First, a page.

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Wuhan’s cough shakes up Xi Jinping leadership

Posted January. 29, 2020 07:26,   

Updated January. 29, 2020 07:26


Chinese President Xi Jinping’s leadership is suffering a blow due to a pneumonia outbreak arose in central China. The Chinese government has just revealed its inability to manage crisis, and the economy is likely to take a hit. The New York Times reported that Xi is facing the most severe political crisis for the first time in several years.

President Xi officially announced the government’s response to the Wuhan coronavirus as late as Saturday, which is 25 days after the Wuhan authorities announced the breakout of Wuhan pneumonia on December 30 last year.

As dissatisfaction towards the government’s nonchalant attitude grew, Chinese Premier Li Keqiang went to Wuhan City, Hebei province, which is the epicenter of the virus, and visited hospitals and marts to encourage medical staff and residents. “Tell me if you are having problems. I will solve them for you,” he said to construction workers who were building a temporary isolation ward. “There is no problem!” the workers said. But local news outlets reported that the workers talked about lack of resources such as masks and medical gloves a day before his visit.

There was a serious issue in the reporting and decision-making process as well. “We are not happy with disclosure of information,” said Wuhan Mayor Zhou Xianwang. “We, as a local government, were able to publicize information only after obtaining the authority and relevant information.

The Chinese medical system revealed vulnerabilities as well. According to The New York Times, Xiao Shibing (51), a resident in Wuhan, had a fever and difficulty in breathing about 15 days ago, but was hospitalized on Sunday because there were not enough beds in hospitals. “Hospitals kick around patients like they are a soccer ball,” said his wife Feng Xiu. Wuhan Communist Party Secretary Ma Guoqiang acknowledged that hospitals in Wuhan were extremely overcrowded in a press conference on Sunday.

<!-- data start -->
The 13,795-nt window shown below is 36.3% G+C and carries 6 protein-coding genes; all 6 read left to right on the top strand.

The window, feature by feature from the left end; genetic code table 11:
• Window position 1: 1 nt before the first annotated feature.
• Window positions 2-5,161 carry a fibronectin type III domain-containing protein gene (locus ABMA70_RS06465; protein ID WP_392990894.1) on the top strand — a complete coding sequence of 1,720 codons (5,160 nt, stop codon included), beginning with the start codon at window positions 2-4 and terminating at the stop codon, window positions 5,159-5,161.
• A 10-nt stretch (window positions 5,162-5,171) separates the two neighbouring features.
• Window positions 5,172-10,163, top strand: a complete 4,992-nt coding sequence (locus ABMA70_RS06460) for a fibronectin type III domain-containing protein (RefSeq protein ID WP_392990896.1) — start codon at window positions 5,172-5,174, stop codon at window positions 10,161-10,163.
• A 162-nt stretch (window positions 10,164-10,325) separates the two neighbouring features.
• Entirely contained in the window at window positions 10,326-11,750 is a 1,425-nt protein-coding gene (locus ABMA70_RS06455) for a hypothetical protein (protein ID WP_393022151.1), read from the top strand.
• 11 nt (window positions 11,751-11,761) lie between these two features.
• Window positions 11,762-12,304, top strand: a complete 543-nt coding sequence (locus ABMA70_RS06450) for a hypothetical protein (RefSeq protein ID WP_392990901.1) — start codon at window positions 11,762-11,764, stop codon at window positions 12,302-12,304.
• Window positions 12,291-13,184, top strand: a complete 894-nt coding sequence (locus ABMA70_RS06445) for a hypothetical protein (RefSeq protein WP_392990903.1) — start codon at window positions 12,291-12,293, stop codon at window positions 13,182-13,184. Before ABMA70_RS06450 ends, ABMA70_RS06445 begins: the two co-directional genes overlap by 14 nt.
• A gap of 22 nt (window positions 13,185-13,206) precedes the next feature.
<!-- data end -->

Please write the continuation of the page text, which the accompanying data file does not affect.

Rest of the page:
If the virus reduces workdays and prolongs tourism, the Chinese government may not be able to meet the target growth rate of 6 percent. Hong Kong’s South China Morning Post projected that China’s growth for the first quarter could stand at the 4 percent range quoting a U.S.-based research center.

China has extended the spring festival holiday by three days until Sunday but is likely to extend it further due to the Wuhan pneumonia outbreak. The Shanghai government ordered businesses not to resume work until February 9. Reuters reported that Tesla, General Motors and Volkswagen that are operating a joint venture or a factory in the region will suffer a loss.

zeitung@donga.com · jyr0101@donga.com